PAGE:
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Independent Living and a Community of Friends: The Best of Both Worlds
Whether it's a house, apartment, or duplex within a community for seniors, Independent Living
refers to a private abode. In fact, Independent Living
is frequently referred to as retirement communities, retirement homes, senior apartments, or senior housing.
Essentially, seniors are as independent as possible in their personal care, dressing, and feeding, yet overall, independent living retirement communities offer numerous levels of service (i.e., laundry and housekeeping), as well as a sense of community regarding social events and outings.
According to Beth Richardson, nursing home administrator at Attic Angel, an independent living senior community in Madison, Wisc., "The goal is for seniors to maintain a lifestyle as independent as possible."
At Prairie Point, Attic Angel's independent living complex of single-family homes and duplexes with 10 different floor plans, residents are autonomous and pay a monthly rental fee similar to simply paying rent for an apartment or condominium.
Independent living facilities vary in price points depending on the location and services offered. At Prairie Point there is an option for meal plans in the dining hall. For the cost of $204 each month representing 20 meals per week, residents can dine in the community dining room with an attentive wait staff. Other services include groundskeeping, household maintenance, and snow removal for a monthly maintenance fee of $380.
"A big advantage to independent living," says Richardson, "is the sense of social interaction." For instance, every Tuesday there is a men's coffee group, which results in 30 to 40 men "gathering and solving the world's problems," she notes.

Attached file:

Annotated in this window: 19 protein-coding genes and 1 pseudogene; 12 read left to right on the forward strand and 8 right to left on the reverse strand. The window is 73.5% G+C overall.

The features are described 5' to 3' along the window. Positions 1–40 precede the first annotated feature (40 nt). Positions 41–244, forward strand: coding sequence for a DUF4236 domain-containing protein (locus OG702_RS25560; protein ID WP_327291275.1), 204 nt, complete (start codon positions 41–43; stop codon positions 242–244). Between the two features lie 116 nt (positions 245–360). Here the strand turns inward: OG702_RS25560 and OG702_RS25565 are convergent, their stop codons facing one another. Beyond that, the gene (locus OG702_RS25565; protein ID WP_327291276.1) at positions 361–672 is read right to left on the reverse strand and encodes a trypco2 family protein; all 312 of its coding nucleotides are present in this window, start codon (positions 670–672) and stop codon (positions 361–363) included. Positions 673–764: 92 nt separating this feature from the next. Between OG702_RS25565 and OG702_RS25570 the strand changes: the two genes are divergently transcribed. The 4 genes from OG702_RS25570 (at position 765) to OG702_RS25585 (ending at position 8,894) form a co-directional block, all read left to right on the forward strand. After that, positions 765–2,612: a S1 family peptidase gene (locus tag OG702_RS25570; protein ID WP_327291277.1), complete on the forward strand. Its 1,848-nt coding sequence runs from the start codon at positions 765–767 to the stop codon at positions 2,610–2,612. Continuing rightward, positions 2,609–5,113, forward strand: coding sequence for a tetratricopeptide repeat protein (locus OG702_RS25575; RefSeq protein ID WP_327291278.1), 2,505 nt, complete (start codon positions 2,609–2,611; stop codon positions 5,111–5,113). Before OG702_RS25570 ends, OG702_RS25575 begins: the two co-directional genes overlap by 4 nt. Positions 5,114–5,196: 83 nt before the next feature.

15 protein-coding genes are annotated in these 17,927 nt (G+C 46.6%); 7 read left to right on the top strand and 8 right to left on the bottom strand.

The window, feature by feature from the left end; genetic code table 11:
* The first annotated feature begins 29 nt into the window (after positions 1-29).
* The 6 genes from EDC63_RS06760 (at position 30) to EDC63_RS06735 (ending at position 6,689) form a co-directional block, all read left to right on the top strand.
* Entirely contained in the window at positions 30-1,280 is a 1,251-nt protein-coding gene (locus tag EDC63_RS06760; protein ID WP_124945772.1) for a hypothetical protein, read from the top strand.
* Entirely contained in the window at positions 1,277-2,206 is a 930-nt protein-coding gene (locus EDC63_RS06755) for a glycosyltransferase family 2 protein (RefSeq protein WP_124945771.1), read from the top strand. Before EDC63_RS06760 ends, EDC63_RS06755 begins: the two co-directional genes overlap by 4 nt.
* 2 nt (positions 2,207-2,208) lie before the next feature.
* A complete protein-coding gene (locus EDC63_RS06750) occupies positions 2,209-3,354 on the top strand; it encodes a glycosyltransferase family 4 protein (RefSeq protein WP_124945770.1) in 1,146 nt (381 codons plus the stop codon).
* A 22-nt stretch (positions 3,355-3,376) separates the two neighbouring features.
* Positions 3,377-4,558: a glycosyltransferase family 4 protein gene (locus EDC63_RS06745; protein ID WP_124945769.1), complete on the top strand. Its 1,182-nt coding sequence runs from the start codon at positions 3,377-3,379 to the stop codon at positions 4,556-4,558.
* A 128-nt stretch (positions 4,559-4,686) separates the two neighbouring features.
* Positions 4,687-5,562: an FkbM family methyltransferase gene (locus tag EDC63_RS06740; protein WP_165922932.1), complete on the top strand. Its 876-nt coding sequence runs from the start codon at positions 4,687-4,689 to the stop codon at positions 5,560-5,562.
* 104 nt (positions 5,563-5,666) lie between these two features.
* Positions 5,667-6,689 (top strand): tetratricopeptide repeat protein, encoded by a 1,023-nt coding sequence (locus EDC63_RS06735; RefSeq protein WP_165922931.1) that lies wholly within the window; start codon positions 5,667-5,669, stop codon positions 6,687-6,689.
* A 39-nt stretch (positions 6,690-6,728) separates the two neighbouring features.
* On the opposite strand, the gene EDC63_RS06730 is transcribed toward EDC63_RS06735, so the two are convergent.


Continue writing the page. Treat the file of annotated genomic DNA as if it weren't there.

The community aspect is just one way independent living and retirement communities differ from a completely "independent" setting such as living in a condominium. In a senior community, additional services are offered and provided. For instance, when residents move into the community, Attic Angel has an eager staff that helps with the move. In another scenario, if a resident gets injured, they can contact residence staff readily accessible to help.
For Hallie Lou Blum, an Attic Angel resident since 1985, independent living keeps her connected to her sense of self while establishing new bonds with others. "I turned 90 in November and feel secure here with the services offered. I know I am able to access more assistance in other levels of care if or when the time arrives. At no time do I feel compelled to fit a certain pattern - the many volunteers here provide me with a spectrum of activities."
As baby boomers grow older and as the life span continues to increase, there are a variety of living options for senior citizens. Ultimately, independent living strives to maintain a sense of independence within a community setting with a local infrastructure to provide support when necessary.
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